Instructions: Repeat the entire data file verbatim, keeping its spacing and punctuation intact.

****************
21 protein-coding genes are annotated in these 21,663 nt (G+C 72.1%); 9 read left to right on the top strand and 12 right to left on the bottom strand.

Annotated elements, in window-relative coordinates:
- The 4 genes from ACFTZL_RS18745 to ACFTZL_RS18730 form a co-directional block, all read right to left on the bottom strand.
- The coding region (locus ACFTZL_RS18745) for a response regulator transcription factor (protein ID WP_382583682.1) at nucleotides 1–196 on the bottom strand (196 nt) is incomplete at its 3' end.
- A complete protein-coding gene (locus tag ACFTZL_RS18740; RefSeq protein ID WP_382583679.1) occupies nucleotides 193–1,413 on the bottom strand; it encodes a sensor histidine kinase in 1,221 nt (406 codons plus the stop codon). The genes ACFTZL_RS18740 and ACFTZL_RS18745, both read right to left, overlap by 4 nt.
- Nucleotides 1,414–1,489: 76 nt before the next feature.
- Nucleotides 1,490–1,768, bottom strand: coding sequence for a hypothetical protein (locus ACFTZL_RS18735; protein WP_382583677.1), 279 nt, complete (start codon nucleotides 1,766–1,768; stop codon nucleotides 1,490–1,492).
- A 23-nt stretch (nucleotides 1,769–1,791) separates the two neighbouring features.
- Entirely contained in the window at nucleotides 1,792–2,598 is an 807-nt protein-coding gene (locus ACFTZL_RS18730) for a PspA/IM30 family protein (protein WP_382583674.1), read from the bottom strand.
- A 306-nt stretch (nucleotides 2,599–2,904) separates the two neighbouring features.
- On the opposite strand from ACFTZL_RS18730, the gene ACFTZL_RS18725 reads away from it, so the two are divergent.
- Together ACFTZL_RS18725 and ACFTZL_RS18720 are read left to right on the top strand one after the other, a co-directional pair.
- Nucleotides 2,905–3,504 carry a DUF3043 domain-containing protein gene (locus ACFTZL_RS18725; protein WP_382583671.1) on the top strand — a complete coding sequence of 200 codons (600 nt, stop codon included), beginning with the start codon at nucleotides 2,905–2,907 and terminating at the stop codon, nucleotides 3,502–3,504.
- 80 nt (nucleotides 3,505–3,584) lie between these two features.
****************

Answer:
21 protein-coding genes are annotated in these 21,663 nt (G+C 72.1%); 9 read left to right on the top strand and 12 right to left on the bottom strand.

Annotated elements, in window-relative coordinates:
- The 4 genes from ACFTZL_RS18745 to ACFTZL_RS18730 form a co-directional block, all read right to left on the bottom strand.
- The coding region (locus ACFTZL_RS18745) for a response regulator transcription factor (protein ID WP_382583682.1) at nucleotides 1–196 on the bottom strand (196 nt) is incomplete at its 3' end.
- A complete protein-coding gene (locus tag ACFTZL_RS18740; RefSeq protein ID WP_382583679.1) occupies nucleotides 193–1,413 on the bottom strand; it encodes a sensor histidine kinase in 1,221 nt (406 codons plus the stop codon). The genes ACFTZL_RS18740 and ACFTZL_RS18745, both read right to left, overlap by 4 nt.
- Nucleotides 1,414–1,489: 76 nt before the next feature.
- Nucleotides 1,490–1,768, bottom strand: coding sequence for a hypothetical protein (locus ACFTZL_RS18735; protein WP_382583677.1), 279 nt, complete (start codon nucleotides 1,766–1,768; stop codon nucleotides 1,490–1,492).
- A 23-nt stretch (nucleotides 1,769–1,791) separates the two neighbouring features.
- Entirely contained in the window at nucleotides 1,792–2,598 is an 807-nt protein-coding gene (locus ACFTZL_RS18730) for a PspA/IM30 family protein (protein WP_382583674.1), read from the bottom strand.
- A 306-nt stretch (nucleotides 2,599–2,904) separates the two neighbouring features.
- On the opposite strand from ACFTZL_RS18730, the gene ACFTZL_RS18725 reads away from it, so the two are divergent.
- Together ACFTZL_RS18725 and ACFTZL_RS18720 are read left to right on the top strand one after the other, a co-directional pair.
- Nucleotides 2,905–3,504 carry a DUF3043 domain-containing protein gene (locus ACFTZL_RS18725; protein WP_382583671.1) on the top strand — a complete coding sequence of 200 codons (600 nt, stop codon included), beginning with the start codon at nucleotides 2,905–2,907 and terminating at the stop codon, nucleotides 3,502–3,504.
- 80 nt (nucleotides 3,505–3,584) lie between these two features.